An AWS outage prevented people from accessing services from vacuum cleaners to Netflix

Doorbells, Vacuums, websites, applications, and many web services went down after Amazon Web Services (AWS) encountered issues in the US-EAST-1 Region last November 25, spelling disaster for millions of clients who avail AWS services in different forms across multiple industries.

Amazon was quick to address the issue with an advisory tweeted by AWS stating “increased error rates for Kinesis Data Streams within our US-EAST-1 Region” causing the Amazon services to be affected in that specific region.

A number of major services and websites were affected due to the service outage, including Adobe, The Washington Post, Downdetector.com, Roku, RSS Podcasting and many more.

The service in question that was affected was Amazon Kinesis, which allows clients of AWS to “collect, process, and analyze real time, streaming data” in order for clients to obtain timely insights with respect to the data collected.

In their technical report summary, posted Nov. 25, Amazon detailed key causes and events that caused the service outage. According to the report, the event that triggered a cascade of issues and eventually caused the service outage was a “relatively small addition of capacity” that was added to the service at around 2:44 AM PST and lasted for an hour.

The new capacity added caused the servers to “exceed the maximum number of threads allowed by an operating system configuration.” As a result, front-end servers were “unable to route requests to back-end clusters.” The errors and the eventual outage began as early as 5:15 AM PST and alarms were cleared at 10:31 PM PST as per CloudWatch. This marks a total of 17 hours in which the outage has affected AWS clients.

As a preventive measure, Amazon will be upgrading CPU and memory services and in turn, reducing the number of servers and “lessen the threads required by each server to communicate across the fleet.” The majority of their major adjustments for Kinesis also lie in isolation and partitioning the front-end fleet with long-term goals towards cellularization to ensure isolation in the event that a certain AWS service fails.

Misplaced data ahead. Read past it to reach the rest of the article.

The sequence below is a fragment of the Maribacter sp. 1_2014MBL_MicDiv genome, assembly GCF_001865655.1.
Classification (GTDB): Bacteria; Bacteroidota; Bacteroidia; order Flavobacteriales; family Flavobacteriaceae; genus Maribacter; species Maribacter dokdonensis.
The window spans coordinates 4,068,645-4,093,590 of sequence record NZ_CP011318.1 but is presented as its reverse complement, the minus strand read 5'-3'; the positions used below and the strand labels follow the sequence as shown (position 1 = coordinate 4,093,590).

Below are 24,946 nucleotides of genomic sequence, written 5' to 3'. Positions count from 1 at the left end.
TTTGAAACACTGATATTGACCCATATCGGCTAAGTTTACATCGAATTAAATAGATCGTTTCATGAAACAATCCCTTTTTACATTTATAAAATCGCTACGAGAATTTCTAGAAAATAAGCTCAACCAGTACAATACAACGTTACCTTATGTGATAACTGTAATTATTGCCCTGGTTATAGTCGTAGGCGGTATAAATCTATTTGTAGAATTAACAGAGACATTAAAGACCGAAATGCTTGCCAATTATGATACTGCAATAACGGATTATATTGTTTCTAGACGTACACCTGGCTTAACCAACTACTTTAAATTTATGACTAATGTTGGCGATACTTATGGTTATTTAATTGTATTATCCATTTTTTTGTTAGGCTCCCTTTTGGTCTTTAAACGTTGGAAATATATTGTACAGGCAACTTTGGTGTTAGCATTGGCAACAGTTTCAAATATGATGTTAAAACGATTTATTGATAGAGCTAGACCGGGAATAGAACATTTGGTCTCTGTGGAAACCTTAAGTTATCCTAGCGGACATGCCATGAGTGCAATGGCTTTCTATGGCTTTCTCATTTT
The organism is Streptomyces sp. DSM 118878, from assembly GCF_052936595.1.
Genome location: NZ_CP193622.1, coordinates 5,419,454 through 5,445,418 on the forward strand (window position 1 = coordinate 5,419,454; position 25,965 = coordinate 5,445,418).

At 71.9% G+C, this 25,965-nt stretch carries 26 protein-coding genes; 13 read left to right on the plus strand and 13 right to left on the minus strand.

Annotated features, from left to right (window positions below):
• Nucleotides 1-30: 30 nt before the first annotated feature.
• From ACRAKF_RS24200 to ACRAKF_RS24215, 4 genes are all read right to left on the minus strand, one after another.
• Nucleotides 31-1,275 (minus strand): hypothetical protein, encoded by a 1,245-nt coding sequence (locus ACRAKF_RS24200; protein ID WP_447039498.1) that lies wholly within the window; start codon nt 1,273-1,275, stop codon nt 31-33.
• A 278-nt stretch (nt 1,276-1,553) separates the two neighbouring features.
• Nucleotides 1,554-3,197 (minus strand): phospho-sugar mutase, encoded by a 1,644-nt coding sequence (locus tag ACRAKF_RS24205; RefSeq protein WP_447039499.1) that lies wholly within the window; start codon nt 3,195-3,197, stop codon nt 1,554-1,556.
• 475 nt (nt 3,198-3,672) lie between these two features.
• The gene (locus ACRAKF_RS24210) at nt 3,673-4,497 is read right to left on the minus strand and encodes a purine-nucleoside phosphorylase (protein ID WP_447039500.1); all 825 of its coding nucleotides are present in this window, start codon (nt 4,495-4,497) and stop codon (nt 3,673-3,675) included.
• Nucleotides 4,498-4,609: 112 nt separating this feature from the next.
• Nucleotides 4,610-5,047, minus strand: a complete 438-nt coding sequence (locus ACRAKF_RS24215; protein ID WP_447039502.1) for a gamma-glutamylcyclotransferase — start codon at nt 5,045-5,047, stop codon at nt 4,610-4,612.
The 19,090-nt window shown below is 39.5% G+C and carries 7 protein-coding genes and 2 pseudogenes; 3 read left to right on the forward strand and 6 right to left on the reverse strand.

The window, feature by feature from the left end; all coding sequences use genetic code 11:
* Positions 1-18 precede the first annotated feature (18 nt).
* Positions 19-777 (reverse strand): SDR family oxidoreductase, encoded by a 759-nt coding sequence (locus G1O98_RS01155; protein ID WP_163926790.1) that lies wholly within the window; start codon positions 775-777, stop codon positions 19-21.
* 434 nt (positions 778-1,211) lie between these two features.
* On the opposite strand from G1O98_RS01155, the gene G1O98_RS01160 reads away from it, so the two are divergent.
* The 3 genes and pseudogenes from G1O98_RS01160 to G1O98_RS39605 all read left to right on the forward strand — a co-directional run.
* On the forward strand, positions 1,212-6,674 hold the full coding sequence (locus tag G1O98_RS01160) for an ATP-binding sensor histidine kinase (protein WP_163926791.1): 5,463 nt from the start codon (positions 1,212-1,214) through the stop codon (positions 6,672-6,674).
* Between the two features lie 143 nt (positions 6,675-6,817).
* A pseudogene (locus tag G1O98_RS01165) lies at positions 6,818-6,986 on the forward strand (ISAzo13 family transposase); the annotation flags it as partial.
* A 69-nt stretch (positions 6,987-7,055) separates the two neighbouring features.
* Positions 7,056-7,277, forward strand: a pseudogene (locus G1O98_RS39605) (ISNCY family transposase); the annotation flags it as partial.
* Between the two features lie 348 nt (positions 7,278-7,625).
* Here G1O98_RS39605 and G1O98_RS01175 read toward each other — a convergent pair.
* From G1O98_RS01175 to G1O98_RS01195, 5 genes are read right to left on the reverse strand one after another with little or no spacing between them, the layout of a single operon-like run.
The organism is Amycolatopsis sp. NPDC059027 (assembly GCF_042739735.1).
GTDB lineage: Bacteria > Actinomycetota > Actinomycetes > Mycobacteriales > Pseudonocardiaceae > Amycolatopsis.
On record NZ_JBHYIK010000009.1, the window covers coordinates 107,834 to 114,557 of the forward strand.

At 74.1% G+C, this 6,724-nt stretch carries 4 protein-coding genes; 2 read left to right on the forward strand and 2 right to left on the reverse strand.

The Amazon Web Service is a cloud computing service that serves as a backbone for many applications and websites and allows them to host their application, websites, and store data with their database solution.

While this isn’t the first AWS outage in recent years (AWS also had an outage two years ago), each outage that AWS has and will encounter in the future will always bring a chunk of the internet along with it.

According to the Washington Post (which is also owned by Amazon owner Jeff Bezos), Amazon held as much as 45 percent of the global market in 2019. As such, any outage at this level would bring a large number of internet services to a halt as many of these now rely on AWS to operate.

Major companies that are clients of AWS include Facebook, Netflix, Twitch.tv, LinkedIn, BBC and other companies and services that are accessed by millions every day.

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